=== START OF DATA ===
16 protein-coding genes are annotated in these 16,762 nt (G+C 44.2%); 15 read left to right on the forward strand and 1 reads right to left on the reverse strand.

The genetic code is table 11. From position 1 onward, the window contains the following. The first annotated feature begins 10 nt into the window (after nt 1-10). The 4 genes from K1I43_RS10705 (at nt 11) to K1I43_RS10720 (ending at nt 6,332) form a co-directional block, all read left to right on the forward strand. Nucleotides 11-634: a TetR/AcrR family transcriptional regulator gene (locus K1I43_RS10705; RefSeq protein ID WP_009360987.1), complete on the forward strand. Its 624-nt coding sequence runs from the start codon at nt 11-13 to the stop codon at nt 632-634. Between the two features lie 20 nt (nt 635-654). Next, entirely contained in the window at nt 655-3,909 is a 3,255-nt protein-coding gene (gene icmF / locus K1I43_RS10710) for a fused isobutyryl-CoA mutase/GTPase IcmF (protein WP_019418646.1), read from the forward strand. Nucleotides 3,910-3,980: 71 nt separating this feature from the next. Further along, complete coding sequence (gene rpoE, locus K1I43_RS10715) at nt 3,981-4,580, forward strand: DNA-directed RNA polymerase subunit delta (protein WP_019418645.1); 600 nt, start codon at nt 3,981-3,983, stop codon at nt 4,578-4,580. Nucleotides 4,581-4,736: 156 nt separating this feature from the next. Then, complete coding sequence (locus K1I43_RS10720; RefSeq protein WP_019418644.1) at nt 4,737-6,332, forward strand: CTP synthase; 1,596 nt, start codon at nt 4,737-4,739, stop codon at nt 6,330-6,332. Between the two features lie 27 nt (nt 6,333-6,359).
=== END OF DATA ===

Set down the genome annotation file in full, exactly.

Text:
16 protein-coding genes are annotated in these 16,762 nt (G+C 44.2%); 15 read left to right on the forward strand and 1 reads right to left on the reverse strand.

The genetic code is table 11. From position 1 onward, the window contains the following. The first annotated feature begins 10 nt into the window (after nt 1-10). The 4 genes from K1I43_RS10705 (at nt 11) to K1I43_RS10720 (ending at nt 6,332) form a co-directional block, all read left to right on the forward strand. Nucleotides 11-634: a TetR/AcrR family transcriptional regulator gene (locus K1I43_RS10705; RefSeq protein ID WP_009360987.1), complete on the forward strand. Its 624-nt coding sequence runs from the start codon at nt 11-13 to the stop codon at nt 632-634. Between the two features lie 20 nt (nt 635-654). Next, entirely contained in the window at nt 655-3,909 is a 3,255-nt protein-coding gene (gene icmF / locus K1I43_RS10710) for a fused isobutyryl-CoA mutase/GTPase IcmF (protein WP_019418646.1), read from the forward strand. Nucleotides 3,910-3,980: 71 nt separating this feature from the next. Further along, complete coding sequence (gene rpoE, locus K1I43_RS10715) at nt 3,981-4,580, forward strand: DNA-directed RNA polymerase subunit delta (protein WP_019418645.1); 600 nt, start codon at nt 3,981-3,983, stop codon at nt 4,578-4,580. Nucleotides 4,581-4,736: 156 nt separating this feature from the next. Then, complete coding sequence (locus K1I43_RS10720; RefSeq protein WP_019418644.1) at nt 4,737-6,332, forward strand: CTP synthase; 1,596 nt, start codon at nt 4,737-4,739, stop codon at nt 6,330-6,332. Between the two features lie 27 nt (nt 6,333-6,359).